“The movement for Palestinian liberation, on campus and globally, is often led by Jewish people of many nations,” the letter says. “Weaponizing claims about antisemitism to silence student speech is based on faulty logic, harms Jewish students, and distracts from true antisemitism, including the attempts by a craven American right to tokenize, exploit, and appropriate Jewish trauma and resilience.”

There does not appear to be a process to verify that people who sign the letters are, in fact, Columbia alumni. It allows people to sign anonymously.

The letter condemns the “administration’s brutal repression of student speech and assembly,” specifically president Shafik’s decision to call in the New York Police Department Strategic Response Group on protesters. Hundreds of anti-Israel protesters were arrested at Columbia and at the City College of New York on April 30, including some who barricaded themselves inside a campus admissions building.

Signatories of the letter are pledging to withhold donations until the university meets 13 demands, including: that it divests from companies that “fund or profit from Israeli apartheid, genocide, and occupation of Palestine”; calls for a ceasefire in the Israel-Hamas war; removes Shafik as president; bans the NYPD from campus; and drops charges against student activists, reverses disciplinary measures against them, and finances the healthcare for students who were “brutalized” by the police.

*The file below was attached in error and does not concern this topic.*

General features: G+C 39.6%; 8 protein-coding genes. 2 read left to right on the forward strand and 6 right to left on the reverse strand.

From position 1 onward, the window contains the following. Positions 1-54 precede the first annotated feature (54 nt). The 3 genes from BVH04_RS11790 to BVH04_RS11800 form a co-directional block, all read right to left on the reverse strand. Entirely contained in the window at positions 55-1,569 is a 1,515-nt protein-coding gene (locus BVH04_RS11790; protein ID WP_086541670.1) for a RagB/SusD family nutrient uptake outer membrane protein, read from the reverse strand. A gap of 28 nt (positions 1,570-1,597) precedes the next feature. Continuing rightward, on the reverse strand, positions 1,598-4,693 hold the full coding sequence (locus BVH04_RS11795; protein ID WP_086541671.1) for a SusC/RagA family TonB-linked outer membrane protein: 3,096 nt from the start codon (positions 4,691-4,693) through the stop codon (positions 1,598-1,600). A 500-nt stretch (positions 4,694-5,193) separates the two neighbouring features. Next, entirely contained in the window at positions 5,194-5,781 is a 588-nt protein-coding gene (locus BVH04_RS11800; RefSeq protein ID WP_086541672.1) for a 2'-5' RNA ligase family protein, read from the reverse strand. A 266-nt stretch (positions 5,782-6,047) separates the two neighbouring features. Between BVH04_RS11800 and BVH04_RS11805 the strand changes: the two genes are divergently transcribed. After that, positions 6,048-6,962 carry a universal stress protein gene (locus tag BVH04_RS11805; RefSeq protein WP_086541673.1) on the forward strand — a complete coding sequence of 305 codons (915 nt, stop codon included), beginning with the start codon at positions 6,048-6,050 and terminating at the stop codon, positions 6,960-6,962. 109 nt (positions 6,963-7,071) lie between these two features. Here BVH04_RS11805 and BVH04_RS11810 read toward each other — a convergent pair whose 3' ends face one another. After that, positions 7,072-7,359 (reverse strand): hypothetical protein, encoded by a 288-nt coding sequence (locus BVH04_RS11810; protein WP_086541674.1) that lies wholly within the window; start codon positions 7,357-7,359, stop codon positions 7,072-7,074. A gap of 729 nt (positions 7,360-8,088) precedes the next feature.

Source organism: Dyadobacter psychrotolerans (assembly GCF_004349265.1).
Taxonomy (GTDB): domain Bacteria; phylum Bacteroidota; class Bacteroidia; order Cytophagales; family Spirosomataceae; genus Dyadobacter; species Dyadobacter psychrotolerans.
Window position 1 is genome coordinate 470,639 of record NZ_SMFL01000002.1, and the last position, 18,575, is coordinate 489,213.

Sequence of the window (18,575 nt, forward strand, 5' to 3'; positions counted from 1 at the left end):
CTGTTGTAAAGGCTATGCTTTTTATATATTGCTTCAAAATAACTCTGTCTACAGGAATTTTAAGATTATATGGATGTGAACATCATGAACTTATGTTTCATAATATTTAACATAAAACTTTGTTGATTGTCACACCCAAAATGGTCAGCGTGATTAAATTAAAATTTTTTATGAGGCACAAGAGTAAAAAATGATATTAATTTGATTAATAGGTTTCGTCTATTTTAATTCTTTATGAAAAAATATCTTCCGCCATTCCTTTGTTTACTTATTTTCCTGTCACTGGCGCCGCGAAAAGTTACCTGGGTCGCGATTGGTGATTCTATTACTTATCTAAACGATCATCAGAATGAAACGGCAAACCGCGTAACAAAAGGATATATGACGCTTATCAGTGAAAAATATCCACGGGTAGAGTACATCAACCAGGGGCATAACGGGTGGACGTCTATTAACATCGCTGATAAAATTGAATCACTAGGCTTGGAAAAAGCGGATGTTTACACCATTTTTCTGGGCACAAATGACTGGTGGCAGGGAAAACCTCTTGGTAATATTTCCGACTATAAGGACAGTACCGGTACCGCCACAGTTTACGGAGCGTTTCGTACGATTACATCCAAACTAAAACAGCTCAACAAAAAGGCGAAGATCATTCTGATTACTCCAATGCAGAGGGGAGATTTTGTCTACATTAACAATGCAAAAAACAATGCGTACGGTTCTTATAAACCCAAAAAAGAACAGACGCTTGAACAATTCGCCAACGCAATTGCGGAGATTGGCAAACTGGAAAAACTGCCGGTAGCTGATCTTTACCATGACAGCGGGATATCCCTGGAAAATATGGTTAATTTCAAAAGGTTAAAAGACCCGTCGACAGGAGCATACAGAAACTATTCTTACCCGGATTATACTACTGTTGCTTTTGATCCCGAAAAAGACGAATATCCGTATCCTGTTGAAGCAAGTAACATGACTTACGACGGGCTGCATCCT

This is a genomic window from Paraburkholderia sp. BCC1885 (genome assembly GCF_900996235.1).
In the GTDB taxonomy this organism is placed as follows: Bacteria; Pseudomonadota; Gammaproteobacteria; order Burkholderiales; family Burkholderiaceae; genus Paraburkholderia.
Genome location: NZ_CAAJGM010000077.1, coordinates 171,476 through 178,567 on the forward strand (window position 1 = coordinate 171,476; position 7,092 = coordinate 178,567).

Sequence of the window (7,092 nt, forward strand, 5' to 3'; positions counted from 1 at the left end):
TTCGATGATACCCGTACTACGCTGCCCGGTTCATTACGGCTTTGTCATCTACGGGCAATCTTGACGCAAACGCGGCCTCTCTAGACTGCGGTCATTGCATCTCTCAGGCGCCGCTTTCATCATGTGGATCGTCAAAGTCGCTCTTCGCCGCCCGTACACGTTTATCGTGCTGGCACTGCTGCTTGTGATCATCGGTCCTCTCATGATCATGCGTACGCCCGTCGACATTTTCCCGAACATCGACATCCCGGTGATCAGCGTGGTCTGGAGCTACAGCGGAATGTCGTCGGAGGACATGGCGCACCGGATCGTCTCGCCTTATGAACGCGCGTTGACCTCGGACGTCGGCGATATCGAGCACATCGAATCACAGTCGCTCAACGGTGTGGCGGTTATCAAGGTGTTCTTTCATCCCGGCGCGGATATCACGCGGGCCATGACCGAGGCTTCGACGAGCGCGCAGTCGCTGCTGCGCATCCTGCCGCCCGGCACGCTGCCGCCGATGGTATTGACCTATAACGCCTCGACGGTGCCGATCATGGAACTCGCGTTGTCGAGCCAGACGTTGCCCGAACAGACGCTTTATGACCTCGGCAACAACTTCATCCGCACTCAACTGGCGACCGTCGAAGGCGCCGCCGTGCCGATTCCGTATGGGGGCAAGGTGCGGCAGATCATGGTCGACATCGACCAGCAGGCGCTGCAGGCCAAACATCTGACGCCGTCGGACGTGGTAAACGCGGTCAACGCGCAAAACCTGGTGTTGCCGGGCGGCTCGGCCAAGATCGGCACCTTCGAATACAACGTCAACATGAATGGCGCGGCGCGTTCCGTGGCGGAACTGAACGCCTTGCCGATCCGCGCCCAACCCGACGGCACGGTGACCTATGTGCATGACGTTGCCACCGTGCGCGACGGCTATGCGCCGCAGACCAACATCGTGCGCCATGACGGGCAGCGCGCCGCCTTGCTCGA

The website where the letter is shared claims that the signatories have previously provided over $67 million in financial contributions to Columbia, and that over $77 million in donations are now at risk.

The letter also claims that the university “failed to hold accountable the former Israeli soldiers who carried out a chemical attack on protesting students in January 2024.” That seems to be a reference to an incident involving anti-Israel protesters who told the student-run Columbia Spectator that during a demonstration earlier this year they were sprayed with “skunk,” a chemical developed by the Israeli Defense Forces.

While this letter is from supporters of the anti-Israel protesters, Columbia has also received pushback from opponents who say the school is allowing protesters to break the law, disrupt the educational environment, and harass Jewish students, adds National Review.

On Monday, 13 federal judges sent a letter to Columbia leaders saying they will no longer hire the school’s students as clerks due to their behavior and the school’s mismanagement of anti-Israel protests, writing that “Columbia has disqualified itself from educating the future leaders of our country.”

New England Patriots owner Robert Kraft, a Columbia alumnus, said in April that he would withhold donations from the university due to the anti-Israel protests.

“I am deeply saddened at the virulent hate that continues to grow on campus and throughout our country,” Kraft said in a statement. “I am no longer confident that Columbia can protect its students and staff and I am not comfortable supporting the university until corrective action is taken.”